Understanding animal migration is one of the most compelling and challenging problems of modern biology. Each year hundreds of millions of birds migrate extensive distances between their breeding and wintering grounds. These migratory journeys are comprised of extended flights interrupted by stopover periods during which birds refuel, rest, molt, and seek shelter from unfavorable weather conditions and predators. Successful migration depends on the availability of favorable atmospheric conditions aloft and suitable habitat during stopovers. Our ability to understand bird migration, and animal migration in general, has generally been hindered by the large geographic scale of migratory movements, the relatively short time period over which migration takes place, and the small size of most migratory animals. Advances in tracking technology, remote sensing and power of computing resources offer us new tools and approaches to empirically track small migratory animals and integrate measurements of atmospheric and land surface conditions at high spatial resolution over entire continents to better understand this phenomenon. Integrating data collected at large scales with ecological, behavioral and physiological data at small scales and quantitative models allows us to understand the role migration plays in population regulation and the behavioral strategies that birds use to negotiate large geographic features, like the Gulf of Mexico.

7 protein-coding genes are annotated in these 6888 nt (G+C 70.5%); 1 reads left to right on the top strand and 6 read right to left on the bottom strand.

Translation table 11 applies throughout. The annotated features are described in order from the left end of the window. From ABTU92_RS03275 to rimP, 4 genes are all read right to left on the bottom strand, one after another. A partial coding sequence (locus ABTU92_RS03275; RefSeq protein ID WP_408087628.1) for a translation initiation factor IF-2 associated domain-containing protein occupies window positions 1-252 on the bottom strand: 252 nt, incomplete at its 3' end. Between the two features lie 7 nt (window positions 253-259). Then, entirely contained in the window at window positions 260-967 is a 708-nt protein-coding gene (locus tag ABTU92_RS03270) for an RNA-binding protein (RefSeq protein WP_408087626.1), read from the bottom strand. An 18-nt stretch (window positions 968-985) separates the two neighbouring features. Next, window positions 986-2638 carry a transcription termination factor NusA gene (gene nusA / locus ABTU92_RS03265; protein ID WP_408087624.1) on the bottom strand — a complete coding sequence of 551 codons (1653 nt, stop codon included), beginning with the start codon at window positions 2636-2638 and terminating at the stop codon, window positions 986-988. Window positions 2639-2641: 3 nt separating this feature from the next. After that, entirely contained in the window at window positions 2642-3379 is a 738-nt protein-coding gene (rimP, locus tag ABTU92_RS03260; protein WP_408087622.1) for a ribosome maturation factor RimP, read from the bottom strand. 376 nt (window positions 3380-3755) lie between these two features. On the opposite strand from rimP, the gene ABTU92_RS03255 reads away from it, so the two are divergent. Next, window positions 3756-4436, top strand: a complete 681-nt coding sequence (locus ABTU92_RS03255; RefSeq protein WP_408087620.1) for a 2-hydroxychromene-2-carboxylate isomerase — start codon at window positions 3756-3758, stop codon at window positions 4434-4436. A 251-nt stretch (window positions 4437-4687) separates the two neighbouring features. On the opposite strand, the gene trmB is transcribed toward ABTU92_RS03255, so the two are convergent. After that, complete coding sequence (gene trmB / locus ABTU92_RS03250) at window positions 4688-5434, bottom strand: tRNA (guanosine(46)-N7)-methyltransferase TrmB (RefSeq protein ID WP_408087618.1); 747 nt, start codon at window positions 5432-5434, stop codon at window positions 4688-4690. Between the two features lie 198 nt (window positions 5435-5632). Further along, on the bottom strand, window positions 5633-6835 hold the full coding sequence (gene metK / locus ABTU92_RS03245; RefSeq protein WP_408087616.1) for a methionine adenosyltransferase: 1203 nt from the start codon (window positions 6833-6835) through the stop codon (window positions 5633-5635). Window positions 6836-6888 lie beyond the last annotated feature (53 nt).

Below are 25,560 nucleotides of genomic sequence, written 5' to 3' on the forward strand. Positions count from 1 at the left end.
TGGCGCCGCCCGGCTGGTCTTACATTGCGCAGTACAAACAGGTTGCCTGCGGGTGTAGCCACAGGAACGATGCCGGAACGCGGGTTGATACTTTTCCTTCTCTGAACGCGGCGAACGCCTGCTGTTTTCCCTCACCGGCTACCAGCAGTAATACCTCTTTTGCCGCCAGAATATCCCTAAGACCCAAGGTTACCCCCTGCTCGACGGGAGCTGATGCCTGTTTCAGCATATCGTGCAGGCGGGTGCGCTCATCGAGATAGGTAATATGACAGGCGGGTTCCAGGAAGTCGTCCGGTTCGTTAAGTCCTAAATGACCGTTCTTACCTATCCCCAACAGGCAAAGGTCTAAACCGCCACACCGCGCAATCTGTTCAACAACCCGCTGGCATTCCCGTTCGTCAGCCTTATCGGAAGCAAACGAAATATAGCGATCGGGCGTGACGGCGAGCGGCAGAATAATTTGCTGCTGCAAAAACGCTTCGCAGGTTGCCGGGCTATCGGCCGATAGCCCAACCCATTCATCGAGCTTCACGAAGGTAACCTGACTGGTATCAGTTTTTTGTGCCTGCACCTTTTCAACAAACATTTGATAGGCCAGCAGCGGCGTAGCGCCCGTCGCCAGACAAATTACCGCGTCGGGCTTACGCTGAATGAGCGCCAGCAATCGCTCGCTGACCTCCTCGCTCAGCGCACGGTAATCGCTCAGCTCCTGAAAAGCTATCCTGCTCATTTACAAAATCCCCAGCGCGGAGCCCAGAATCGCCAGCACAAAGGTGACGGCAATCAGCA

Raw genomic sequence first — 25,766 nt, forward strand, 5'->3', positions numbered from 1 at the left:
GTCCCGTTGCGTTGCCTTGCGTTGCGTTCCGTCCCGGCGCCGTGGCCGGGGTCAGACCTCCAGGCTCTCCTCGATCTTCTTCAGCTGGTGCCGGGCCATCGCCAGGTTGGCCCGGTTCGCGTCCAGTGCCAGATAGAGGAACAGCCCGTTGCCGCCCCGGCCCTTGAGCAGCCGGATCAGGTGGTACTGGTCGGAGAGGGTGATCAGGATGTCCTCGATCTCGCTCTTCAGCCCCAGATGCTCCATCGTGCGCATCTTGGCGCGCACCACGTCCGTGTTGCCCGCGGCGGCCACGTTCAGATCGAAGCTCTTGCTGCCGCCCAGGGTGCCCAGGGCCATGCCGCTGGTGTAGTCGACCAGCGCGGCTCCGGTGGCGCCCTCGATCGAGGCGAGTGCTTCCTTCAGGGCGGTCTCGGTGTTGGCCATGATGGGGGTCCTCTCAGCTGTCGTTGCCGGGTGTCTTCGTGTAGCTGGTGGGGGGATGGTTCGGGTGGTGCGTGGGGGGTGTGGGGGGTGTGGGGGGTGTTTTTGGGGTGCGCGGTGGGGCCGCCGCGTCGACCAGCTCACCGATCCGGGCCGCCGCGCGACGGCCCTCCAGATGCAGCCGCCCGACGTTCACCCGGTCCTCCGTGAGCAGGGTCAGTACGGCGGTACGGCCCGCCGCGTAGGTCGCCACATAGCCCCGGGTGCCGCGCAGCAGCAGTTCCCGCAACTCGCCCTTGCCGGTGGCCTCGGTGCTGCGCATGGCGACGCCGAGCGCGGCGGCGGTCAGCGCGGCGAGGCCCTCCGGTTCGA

Please see the recent media coverage of our work presented in Merida, Yucatan.